Mrs. Burk was born in Princeton,
Mo., in 1852. Her father, J. Cannary,
was lured to Montana in 1865 by the
hope of ."striking it rich" in the new
gold fields. During the five months'
trip overland Martha became an expert
rifle shot and' a daring rider. Shortly
after the family reached Montana the
mother died, and the father, being dis
appointed, decided to return to Mis
souri. At Salt Lake City he too died,
leaving four younger children to the
caTe of Martha, then but 15 years old.
Employment was found for her at Fort
Bridge, Wyo., and she continued to ride
and shoot until her reputation became
Her association with the soldiers
filled her with a longing to go on the
warpath against the Indians, and when
General Custer was ordered in 1870 to
make a campaign against the Apaches
In Arizona she decided to put a desper
ate plan into execution. She put on the
suit of a cowboy, clipped a little off the
end of her hair, rode to Fort Russell,
Wyo., and boldly asked to be engaged
as. a scout. 1 She was accepted and,
though her sex was soon discovered,
General Custer let her off with a scold
ing. She pleaded to be retained, and,
as she had proved her ability, she was
retained in the service and continued
to wear man's clothing.
It was a thrilling campaign, in which
she performed a number of daring mis
sions and had several narrow escapes.
Only once did she despair of her life.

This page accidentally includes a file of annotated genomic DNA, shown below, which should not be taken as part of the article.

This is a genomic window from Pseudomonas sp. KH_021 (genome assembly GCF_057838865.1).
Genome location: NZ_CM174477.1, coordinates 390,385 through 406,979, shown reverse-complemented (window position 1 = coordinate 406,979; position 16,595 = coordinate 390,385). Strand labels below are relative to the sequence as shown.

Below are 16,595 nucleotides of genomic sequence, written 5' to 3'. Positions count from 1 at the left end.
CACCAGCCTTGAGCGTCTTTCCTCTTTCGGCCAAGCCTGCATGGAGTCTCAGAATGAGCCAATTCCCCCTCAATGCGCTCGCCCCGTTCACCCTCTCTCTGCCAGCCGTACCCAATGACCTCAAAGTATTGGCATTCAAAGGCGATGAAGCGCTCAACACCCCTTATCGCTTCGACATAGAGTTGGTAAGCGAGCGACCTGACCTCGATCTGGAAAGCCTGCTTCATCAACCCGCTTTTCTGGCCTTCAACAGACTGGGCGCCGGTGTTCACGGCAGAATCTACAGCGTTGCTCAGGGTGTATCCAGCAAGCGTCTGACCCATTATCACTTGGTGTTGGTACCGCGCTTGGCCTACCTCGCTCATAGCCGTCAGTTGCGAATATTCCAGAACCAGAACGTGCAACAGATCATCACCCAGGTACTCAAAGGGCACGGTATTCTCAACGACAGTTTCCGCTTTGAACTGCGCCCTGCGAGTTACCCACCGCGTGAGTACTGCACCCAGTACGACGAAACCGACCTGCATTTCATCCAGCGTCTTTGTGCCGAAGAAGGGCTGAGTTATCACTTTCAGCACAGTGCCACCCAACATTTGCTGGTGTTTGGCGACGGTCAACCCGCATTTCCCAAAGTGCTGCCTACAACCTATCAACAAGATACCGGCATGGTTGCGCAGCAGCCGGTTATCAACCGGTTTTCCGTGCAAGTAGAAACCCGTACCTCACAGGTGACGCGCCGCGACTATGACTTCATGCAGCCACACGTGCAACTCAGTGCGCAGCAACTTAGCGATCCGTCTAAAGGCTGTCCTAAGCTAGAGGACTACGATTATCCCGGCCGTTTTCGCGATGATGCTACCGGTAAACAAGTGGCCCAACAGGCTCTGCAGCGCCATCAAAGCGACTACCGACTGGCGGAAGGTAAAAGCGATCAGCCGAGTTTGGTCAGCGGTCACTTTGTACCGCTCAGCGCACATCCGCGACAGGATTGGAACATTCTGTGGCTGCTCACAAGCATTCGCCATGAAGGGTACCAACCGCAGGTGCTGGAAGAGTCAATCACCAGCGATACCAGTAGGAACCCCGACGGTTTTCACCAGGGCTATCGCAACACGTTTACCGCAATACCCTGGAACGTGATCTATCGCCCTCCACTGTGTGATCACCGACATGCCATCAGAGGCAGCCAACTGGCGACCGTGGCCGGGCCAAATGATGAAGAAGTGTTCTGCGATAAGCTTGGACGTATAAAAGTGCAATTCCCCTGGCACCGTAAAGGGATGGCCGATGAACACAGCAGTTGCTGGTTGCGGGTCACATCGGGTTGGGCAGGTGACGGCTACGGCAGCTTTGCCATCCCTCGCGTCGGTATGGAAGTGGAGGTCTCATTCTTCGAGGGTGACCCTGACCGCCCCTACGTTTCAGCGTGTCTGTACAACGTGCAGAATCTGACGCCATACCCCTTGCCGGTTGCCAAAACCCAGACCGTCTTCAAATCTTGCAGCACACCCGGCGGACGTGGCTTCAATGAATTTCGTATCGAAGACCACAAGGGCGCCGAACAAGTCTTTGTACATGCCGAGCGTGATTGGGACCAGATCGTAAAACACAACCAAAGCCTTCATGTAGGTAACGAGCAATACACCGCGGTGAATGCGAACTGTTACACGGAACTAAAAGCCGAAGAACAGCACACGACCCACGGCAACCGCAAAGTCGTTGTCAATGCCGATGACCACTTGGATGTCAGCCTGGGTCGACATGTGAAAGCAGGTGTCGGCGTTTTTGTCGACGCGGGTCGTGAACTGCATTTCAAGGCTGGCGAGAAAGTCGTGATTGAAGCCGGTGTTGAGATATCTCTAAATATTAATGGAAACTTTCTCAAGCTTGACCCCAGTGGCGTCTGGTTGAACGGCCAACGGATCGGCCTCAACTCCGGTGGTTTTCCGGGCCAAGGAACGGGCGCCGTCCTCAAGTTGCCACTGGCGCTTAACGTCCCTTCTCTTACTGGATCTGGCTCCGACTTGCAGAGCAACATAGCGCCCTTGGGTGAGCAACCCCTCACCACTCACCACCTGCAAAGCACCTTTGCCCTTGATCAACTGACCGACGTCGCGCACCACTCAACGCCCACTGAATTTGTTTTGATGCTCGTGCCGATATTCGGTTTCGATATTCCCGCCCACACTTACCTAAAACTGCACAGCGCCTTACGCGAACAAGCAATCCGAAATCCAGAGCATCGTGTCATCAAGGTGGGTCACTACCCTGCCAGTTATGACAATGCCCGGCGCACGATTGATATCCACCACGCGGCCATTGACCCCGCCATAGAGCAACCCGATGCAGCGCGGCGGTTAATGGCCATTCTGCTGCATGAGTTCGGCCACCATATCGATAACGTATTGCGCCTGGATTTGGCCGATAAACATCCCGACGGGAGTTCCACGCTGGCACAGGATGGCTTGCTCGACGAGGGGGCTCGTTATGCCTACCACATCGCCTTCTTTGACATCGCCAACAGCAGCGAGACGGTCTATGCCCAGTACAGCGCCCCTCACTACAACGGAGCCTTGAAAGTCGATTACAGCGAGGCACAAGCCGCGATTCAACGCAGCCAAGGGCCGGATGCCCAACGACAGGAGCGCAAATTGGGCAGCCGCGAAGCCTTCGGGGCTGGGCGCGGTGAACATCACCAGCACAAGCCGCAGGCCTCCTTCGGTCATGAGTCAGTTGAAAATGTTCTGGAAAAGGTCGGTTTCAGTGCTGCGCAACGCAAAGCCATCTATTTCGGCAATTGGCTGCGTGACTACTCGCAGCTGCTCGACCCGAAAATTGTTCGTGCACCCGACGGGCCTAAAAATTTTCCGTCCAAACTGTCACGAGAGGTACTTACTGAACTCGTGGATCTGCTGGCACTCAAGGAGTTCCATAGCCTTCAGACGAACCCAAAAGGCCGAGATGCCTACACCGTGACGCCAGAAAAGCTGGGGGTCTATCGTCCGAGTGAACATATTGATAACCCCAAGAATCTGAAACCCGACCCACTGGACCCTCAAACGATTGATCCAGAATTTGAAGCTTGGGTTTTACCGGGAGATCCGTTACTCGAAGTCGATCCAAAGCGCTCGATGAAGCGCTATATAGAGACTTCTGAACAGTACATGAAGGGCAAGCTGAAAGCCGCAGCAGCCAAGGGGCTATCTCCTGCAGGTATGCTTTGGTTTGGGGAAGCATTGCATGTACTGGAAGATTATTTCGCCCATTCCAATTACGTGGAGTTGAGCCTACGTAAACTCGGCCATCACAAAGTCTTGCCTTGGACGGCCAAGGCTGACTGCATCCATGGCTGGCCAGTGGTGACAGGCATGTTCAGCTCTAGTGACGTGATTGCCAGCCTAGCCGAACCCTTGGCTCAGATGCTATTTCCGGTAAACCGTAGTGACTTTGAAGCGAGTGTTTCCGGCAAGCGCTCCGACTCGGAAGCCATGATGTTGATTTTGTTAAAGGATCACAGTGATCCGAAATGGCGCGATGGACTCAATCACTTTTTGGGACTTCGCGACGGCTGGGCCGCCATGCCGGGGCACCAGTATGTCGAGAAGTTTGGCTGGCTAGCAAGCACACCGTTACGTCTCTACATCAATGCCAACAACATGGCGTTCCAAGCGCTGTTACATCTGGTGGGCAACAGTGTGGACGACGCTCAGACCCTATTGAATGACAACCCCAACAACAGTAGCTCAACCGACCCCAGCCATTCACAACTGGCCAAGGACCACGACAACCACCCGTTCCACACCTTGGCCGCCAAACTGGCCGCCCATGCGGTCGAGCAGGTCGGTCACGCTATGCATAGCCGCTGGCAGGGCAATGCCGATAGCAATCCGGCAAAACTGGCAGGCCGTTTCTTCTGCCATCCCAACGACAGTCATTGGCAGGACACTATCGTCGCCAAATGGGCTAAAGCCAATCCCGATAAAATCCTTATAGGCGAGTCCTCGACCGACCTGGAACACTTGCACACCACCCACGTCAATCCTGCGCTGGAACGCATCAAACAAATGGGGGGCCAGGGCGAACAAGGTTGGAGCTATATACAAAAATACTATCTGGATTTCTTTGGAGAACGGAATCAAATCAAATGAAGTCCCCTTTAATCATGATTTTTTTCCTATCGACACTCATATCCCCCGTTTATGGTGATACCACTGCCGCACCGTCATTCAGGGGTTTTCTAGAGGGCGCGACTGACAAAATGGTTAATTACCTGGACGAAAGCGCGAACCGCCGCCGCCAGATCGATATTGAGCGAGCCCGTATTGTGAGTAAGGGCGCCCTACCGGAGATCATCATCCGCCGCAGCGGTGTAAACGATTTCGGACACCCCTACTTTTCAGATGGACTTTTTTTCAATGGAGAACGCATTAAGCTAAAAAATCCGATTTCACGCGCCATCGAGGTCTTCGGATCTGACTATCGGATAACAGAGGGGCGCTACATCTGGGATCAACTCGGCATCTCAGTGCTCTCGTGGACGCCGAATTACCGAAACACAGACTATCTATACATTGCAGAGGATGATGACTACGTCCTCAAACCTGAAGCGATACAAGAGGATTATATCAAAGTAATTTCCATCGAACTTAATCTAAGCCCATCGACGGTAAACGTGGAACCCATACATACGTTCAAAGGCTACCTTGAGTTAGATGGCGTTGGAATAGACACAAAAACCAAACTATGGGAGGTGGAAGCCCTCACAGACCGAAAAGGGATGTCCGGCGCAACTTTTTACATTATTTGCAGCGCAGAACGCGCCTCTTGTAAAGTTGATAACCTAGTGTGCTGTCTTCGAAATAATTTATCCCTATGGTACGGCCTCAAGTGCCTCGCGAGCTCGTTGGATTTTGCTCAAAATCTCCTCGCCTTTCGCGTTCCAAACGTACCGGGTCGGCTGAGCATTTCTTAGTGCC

She bad been trapped by two Indians,
but her markmanship enabled her to
kill one of them and escape. From the
Apache campaign she went back to
Wyoming to join the expedition under
Custer, Miles and Crook. She fought in
the campaign against the Nez Perces
In 1873, and was in various minor en
gagements in Montana and Wyoming
luring the following year. She accom
panied General Crook as a scout in
1875 in the expedition to the Black
Hills to protect the miners and settlers
from the threatening Sioux.
The Ill-fated year 1876 found the fe
male soldier with Custer, Miles and
rerry ia the Big Horn country In north
ern Wyoming, where the Indians were
ireatlng trouble! It was In this cam
paign that "Calamity Jane" performed
i. perilous feat of carrying dispatches
through a hostile country. The season
was cold and wet and she had to ford
the Platte River near Fort Fetterman.
The exposure brought on pneumonia.